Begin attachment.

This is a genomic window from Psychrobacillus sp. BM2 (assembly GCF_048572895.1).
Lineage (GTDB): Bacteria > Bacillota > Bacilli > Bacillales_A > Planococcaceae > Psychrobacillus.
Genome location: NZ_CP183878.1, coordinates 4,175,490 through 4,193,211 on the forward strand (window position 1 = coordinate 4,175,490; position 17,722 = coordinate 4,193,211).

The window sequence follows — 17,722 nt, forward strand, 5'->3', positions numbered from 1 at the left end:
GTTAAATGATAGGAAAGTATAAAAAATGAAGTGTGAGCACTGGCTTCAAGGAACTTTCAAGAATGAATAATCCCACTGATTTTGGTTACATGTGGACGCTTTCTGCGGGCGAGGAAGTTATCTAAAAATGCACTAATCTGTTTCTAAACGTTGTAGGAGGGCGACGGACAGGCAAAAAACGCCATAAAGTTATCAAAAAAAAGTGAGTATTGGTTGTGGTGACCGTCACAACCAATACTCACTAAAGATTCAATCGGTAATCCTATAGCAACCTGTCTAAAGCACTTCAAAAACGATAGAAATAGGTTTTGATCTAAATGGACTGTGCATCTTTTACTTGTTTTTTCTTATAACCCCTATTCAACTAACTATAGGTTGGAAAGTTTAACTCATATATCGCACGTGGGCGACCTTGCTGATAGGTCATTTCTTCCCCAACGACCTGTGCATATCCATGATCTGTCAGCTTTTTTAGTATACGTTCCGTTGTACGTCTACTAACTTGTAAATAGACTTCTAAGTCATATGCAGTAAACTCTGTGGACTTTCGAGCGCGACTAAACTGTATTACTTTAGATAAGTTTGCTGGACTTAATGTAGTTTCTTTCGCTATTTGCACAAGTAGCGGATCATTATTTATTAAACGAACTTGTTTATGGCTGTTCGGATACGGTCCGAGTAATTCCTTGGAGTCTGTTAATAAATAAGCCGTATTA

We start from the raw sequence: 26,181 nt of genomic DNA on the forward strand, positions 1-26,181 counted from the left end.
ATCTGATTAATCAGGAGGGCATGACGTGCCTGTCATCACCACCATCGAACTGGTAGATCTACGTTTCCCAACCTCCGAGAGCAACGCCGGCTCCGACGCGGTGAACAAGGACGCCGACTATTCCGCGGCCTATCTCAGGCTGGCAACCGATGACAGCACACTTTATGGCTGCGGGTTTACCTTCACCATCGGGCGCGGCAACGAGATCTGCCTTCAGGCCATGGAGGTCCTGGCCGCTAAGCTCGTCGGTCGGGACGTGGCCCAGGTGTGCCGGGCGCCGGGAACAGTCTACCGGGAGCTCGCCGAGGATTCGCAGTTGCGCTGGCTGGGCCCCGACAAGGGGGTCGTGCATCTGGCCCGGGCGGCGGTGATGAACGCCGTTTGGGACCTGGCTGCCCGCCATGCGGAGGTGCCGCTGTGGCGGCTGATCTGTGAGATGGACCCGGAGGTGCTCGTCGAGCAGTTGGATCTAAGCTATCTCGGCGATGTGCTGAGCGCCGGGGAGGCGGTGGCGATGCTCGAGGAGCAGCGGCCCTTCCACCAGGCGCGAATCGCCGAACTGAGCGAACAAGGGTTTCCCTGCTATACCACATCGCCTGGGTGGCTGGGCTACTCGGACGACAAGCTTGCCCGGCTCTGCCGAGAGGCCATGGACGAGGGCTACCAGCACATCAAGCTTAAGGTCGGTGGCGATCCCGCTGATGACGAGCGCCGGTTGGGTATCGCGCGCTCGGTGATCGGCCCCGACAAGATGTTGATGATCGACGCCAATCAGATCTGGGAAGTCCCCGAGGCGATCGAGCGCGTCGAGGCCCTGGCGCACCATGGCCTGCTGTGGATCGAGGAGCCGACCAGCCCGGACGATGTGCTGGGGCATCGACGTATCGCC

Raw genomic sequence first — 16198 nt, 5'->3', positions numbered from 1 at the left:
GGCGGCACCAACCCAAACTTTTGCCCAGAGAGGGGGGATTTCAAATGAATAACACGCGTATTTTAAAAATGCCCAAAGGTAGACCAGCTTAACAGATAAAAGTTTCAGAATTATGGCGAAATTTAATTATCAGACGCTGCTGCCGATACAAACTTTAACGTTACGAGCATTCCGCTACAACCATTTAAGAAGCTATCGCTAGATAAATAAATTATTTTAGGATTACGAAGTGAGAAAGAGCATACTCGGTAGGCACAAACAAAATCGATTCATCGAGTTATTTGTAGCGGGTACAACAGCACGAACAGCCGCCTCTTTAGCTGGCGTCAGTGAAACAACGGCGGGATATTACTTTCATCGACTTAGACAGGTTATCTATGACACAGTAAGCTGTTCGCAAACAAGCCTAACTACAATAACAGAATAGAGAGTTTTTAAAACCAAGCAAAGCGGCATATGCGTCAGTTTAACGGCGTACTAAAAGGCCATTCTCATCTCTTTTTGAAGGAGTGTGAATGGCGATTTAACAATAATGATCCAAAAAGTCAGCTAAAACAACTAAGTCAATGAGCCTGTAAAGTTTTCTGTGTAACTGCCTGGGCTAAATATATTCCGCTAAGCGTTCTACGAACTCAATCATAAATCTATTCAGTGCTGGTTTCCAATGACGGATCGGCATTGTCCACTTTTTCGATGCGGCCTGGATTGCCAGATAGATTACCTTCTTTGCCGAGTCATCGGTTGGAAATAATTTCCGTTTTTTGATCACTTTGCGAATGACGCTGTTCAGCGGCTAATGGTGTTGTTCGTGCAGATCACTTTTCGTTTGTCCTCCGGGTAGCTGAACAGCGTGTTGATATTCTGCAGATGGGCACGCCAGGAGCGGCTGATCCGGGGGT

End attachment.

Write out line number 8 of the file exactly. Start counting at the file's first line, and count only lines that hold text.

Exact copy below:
Raw genomic sequence first — 16198 nt, 5'->3', positions numbered from 1 at the left: